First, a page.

Vicarious MFA: Post-Vacation Malaise
The only obligation to which in advance we may hold a novel, without incurring the accusation of being arbitrary, is that it be interesting. -Henry James (see to do # 3 for more on this)
If you’re following along with the V-MFA this is the part of the semester where all your assignments and deadlines converge and you get dangerously close to caffeine-induced combustion.
1. Though Lethem’s 4-week master class is over, the essay has been due for a week and, so get to work.
2. Workshop Submission # 3 is due on Tuesday: Aiming for revising about 40-50 pages of new stuff.
3. The essay for the First Book seminar is due in 2 weeks but an outline was due yesterday. It needs to be about 2000 words on which character from one of the books so far has been the most interesting.
“Each of those books is organized around a figure who is the book’s central intelligence, some compound of narrator, protagonist, and author. In the seminar, I’ve set out my view that the literary power of the book – as a first book — very often depends on the author’s ability to create and introduce this figure in such a way as to organize and illuminate his or her material and to catch, hold, and reward the reader’s interest. Which figure, then, is most interesting, and why? Binx Bolling? Richard Rodriguez? The Antiguan surrogate who develops from girl to woman in Jamaica Kincaid’s first book? Bruce Chatwin? Kathleen Norris? Nick Hornby?…
“What is it that makes such a figure interesting? It is story or material? voice and point of view? great intelligence, or strong emotion? literary effects – recollection, aside, engagement with current affairs, invocation of other books, direct appeal to the reader, and so on? Is it especially vital that a first book introduce such a figure? Is a book made interesting through the presence of such a figure, or is this figure only as interesting as the material — is the story the thing?…”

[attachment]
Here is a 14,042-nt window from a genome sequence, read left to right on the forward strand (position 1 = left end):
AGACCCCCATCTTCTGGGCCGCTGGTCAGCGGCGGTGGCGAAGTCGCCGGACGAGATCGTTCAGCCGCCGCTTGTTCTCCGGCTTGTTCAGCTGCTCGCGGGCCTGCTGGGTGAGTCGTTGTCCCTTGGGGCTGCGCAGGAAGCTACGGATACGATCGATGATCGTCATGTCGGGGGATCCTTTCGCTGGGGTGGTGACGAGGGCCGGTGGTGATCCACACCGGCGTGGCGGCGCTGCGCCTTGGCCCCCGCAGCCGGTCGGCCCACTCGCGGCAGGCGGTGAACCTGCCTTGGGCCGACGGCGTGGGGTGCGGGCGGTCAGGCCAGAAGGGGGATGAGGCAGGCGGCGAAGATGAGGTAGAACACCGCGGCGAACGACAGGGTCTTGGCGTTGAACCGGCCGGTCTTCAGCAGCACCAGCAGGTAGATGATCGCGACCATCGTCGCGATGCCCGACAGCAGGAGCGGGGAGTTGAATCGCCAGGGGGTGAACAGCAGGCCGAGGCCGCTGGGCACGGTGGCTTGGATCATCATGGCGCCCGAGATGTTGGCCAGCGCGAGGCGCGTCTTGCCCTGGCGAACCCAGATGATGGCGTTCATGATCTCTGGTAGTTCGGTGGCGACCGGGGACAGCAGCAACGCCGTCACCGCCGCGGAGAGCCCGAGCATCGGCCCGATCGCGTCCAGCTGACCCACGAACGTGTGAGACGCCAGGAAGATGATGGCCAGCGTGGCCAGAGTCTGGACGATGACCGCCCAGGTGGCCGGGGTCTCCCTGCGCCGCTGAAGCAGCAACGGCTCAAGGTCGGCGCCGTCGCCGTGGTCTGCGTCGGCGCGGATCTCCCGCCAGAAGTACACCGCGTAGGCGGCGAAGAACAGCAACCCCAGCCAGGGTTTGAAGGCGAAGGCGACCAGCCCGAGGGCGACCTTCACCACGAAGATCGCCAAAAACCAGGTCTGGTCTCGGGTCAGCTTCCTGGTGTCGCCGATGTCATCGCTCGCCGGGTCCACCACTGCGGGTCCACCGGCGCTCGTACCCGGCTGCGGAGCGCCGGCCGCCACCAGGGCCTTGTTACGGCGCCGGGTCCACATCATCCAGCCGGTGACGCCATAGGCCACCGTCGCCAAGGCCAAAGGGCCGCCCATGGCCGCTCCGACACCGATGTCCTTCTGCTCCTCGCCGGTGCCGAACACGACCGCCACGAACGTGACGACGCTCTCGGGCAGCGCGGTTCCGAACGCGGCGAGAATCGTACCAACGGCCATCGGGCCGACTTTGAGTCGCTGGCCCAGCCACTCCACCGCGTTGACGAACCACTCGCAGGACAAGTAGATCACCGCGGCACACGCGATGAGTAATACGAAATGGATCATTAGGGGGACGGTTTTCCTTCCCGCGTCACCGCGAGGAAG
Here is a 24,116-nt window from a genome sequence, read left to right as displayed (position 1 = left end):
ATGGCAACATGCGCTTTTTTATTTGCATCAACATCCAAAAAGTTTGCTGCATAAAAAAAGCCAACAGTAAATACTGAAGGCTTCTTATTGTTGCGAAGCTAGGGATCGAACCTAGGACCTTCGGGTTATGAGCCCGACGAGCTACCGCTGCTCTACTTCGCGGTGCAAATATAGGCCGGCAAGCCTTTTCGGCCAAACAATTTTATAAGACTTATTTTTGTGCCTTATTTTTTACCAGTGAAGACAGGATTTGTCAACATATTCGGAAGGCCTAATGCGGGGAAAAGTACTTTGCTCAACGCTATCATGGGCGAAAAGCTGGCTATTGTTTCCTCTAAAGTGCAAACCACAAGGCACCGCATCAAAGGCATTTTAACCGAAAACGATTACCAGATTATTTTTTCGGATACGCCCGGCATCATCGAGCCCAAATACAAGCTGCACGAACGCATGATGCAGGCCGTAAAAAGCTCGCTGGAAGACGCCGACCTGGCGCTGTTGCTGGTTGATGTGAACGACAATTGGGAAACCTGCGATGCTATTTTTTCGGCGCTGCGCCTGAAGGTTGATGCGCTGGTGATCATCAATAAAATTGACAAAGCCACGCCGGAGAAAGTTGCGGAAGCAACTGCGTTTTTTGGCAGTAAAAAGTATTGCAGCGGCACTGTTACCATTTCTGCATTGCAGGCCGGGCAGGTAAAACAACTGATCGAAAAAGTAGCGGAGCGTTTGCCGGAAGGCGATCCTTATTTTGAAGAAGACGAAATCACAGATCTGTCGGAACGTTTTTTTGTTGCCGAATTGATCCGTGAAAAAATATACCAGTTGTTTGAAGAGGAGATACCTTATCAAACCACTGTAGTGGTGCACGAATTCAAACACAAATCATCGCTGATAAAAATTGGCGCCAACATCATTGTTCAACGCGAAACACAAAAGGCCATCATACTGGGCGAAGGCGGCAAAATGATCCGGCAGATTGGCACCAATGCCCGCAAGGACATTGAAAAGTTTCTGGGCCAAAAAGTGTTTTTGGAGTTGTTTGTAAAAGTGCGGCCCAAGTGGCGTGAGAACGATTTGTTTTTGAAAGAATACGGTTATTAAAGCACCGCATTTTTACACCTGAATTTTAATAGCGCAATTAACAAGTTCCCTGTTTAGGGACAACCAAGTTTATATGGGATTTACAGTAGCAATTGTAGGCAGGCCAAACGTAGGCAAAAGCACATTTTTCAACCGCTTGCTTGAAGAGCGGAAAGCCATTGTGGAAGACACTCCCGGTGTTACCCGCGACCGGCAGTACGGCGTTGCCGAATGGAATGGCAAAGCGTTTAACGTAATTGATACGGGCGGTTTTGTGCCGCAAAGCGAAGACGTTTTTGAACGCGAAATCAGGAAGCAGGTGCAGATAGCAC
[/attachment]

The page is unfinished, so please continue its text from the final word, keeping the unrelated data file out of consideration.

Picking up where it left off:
4. The Spring Panel for Columbia: A Journal of Literature and Fine Art is 3 weeks away. (Full disclosure: I am the panels editor.) More details to come.
5. The essay for The Non/Fiction seminar and the paper for the Psychology class on inheritance are both due by the end of April… Also 2 more presentations for the latter class will happen during April… In short, it’s going to be a tough month.
The First Book:
We discussed Luc Sante’s book “Low Life: Lures and Snares of Old New York”
Words & phrases used in class discussion:
Crowded, Chaotic, Abundant, Interesting!, Fascinating!, Energy, Plethora, Lists, Tangential, Unwieldy, Blind References, and How Did His Editor Let Him Get Away With…
Guest Lecture: James Wood
All I am going to say is that he’s a smart guy, extremely nice and he talked for almost an hour straight and the whole room of about 80 people (and some in the hallway) was riveted. Also he said that there is “a lot of interesting things” going on out here in the internet. So that’s one anti-internet vote from Joyce Carol Oates and one pro-internet vote from James Wood. Things are looking up, people!